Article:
MR: population growth drives biodiversity loss

31 August 2012

Media Releases 2012


Human activities are reducing genetic, species and ecosystem biodiversity in Australia and population growth is a major driver, according to Sustainable Population Australia Inc. (SPA)

September is Biodiversity Month and its purpose is to promote the importance of protecting, conserving and improving biological diversity in Australia and globally. Australia has between 600,000 and 700,000 species, many of which are endemic.

SPA’s national president, Ms Sandra Kanck, says that according to Australia – State of Environment Report 2011, in Australia ‘population size, geographic range and genetic diversity are decreasing in a wide range of species across all groups of plants, animals and other forms of life’.

Biodiversity has declined since European settlement, according to the Report.

“The Report also notes that these pressures from human activities are not being substantially reduced despite promising investment by all jurisdictions,” says Ms Kanck. “This is hardly surprising, since population growth has been as high as 2.1 per cent annually in recent years. Even though it has dropped to 1.4 per cent, it still means an extra 300,000 more people every year putting pressure on the Australian environment.

“The Report notes that many of the current risks to biodiversity relate to failures in management,” says Ms Kanck. “It says a major challenge is to understand the dependence of humans on ecological processes that are mediated by different elements of biodiversity; and to manage the size and distribution of our population…”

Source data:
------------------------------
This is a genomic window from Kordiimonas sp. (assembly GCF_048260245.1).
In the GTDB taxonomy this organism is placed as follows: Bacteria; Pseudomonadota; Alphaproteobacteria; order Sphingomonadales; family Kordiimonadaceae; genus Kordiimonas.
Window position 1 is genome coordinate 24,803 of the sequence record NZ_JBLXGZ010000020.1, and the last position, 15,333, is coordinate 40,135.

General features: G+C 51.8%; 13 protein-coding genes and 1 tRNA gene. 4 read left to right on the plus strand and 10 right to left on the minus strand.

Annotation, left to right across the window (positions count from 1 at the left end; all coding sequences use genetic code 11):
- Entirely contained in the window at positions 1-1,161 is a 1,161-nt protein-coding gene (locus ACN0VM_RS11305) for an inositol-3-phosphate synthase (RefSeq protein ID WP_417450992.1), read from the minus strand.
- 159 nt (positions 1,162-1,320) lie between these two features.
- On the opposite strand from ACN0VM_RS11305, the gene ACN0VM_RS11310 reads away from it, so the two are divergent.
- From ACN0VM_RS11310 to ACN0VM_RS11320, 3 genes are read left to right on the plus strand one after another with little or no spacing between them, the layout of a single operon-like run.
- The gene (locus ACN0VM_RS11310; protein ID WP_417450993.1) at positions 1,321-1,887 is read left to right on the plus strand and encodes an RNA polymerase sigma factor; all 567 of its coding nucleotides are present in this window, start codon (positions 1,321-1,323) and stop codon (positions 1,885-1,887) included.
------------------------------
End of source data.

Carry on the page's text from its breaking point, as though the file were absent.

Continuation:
In May this year, koalas in Queensland and New South Wales were classified as vulnerable and added to the threatened species list. The Australia Koala Foundation has nominated the south-east Queensland population as critically endangered as there has been an 80 per cent decline in koalas in that region.

“Much of this loss can be attributed to loss of habitat from urban encroachment,” says Ms Kanck. “In the second most biologically diverse region of the continent, in north-east NSW and south-east Queensland, humans are taking over the entire hinterland between coast and the Great Divide. In addition, koalas are being killed by pet dogs and by cars.

“Human population growth has to stop. We have to leave room for other species,” she says.

Further information: Sandra Kanck ph. 08 8336 4114


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